Jack a Lent

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JACK A LENT. AKA and see "Lord of Carnavon's Jig (1)." English, Country Dance Tune (2/2 time); Scottish, Hornpipe. G Major. Standard tuning (fiddle). AB (Sharp): AABB (Barnes, Carlin, Fleming-Williams, Raven). Jack-a-Lent is a half-starved, sheepish booby, and also refers to a stuffed figure (similar to a scare-crow), representing Judas, thrown at during Lent. Shakespeare says: "You little Jack-a-lent, have you been true to us?" (Merry Wives of Windsor, iii. 3). The English convivial song "When Joneses/Joan's/Jone's ale was new," mentions a Jack-a-Lent in the first stanza:

There was a jovial tinker which was a good ale drinker,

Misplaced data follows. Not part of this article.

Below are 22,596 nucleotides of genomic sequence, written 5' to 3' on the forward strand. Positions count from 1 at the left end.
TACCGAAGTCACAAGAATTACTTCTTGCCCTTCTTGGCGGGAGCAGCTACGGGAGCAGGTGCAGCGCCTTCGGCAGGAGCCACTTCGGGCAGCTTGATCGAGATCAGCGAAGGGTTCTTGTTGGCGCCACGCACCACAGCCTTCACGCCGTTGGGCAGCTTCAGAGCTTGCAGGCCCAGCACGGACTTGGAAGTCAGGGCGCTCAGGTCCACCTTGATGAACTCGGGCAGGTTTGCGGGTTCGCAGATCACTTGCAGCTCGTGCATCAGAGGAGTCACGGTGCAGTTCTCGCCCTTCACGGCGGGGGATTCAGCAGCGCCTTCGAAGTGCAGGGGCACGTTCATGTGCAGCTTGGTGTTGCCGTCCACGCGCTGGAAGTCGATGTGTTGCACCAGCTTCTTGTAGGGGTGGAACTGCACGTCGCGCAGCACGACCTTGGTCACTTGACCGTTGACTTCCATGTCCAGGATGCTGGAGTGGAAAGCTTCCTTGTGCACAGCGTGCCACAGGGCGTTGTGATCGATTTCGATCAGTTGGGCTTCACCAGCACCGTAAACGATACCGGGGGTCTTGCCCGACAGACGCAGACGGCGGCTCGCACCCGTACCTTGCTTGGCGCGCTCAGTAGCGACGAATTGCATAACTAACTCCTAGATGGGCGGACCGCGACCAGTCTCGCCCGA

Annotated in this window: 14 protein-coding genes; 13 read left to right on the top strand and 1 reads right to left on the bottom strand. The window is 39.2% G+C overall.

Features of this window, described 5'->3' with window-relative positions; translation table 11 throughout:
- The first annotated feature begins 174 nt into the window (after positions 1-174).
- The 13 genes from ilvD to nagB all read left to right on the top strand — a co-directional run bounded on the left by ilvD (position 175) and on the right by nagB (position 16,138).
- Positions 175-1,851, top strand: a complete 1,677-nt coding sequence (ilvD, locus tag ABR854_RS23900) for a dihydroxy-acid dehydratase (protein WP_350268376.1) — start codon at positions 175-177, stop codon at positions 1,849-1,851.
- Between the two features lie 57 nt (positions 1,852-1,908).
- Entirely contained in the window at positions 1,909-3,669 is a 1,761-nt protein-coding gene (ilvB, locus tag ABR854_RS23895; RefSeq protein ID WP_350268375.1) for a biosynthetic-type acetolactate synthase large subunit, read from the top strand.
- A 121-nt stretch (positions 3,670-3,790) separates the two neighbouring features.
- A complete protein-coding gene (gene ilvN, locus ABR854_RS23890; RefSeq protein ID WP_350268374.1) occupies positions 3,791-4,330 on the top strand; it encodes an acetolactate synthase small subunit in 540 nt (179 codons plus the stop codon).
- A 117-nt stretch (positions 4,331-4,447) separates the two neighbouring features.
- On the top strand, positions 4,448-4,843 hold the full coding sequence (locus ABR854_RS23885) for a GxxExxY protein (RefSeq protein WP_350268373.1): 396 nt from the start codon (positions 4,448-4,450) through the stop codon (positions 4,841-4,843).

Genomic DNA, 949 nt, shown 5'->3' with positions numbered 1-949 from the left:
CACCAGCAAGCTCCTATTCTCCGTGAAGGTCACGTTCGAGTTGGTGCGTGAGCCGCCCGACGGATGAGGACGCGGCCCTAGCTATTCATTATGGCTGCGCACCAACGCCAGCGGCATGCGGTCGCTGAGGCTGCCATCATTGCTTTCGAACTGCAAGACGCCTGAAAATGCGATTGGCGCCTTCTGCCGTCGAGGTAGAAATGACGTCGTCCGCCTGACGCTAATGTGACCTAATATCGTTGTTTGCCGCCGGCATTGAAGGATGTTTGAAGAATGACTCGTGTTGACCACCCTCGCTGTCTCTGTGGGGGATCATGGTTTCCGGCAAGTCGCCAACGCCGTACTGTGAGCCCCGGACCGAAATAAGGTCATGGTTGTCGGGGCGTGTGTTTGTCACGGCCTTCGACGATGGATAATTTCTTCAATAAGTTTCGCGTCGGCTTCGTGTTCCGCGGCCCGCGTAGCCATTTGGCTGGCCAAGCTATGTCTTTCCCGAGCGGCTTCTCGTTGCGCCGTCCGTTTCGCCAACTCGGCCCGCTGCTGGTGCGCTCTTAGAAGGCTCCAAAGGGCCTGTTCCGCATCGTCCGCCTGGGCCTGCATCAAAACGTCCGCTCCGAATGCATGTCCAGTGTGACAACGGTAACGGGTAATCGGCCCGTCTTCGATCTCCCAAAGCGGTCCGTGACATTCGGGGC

He never was a shrinker believe me this is true,
And he came from the Weald of Kent when all he money was gone and spent,
Which made him look like a Jack-a-Lent, and Joan's Ale is new!

The melody was first published by John Playford in his collection The English Dancing Master (1651) and was retained in the long-running series of editions through the 7th edition of 1686.

Source for notated version: concertina player Alf Edwards (England) [Carlin].

Printed sources: Barlow (Complete Country Dance Tunes from Playford's Dancing Master), 1985; No. 45, p. 26. Barnes (English Country Dance Tunes), 1986. Carlin (English Concertina), 1977; p. 32. Fleming-Williams & Shaw (English Dance Airs; Popular Selection, Book 1), 1965; p. 8. Raven (English Country Dance Tunes), 1984; p. 33 & 43 (the latter is a facsimile copy of the Playford original). Sharp (Country Dance Tunes), 1909; p. 65.

Recorded sources: RBRCD29, Leveret - "In the Round" (2016).




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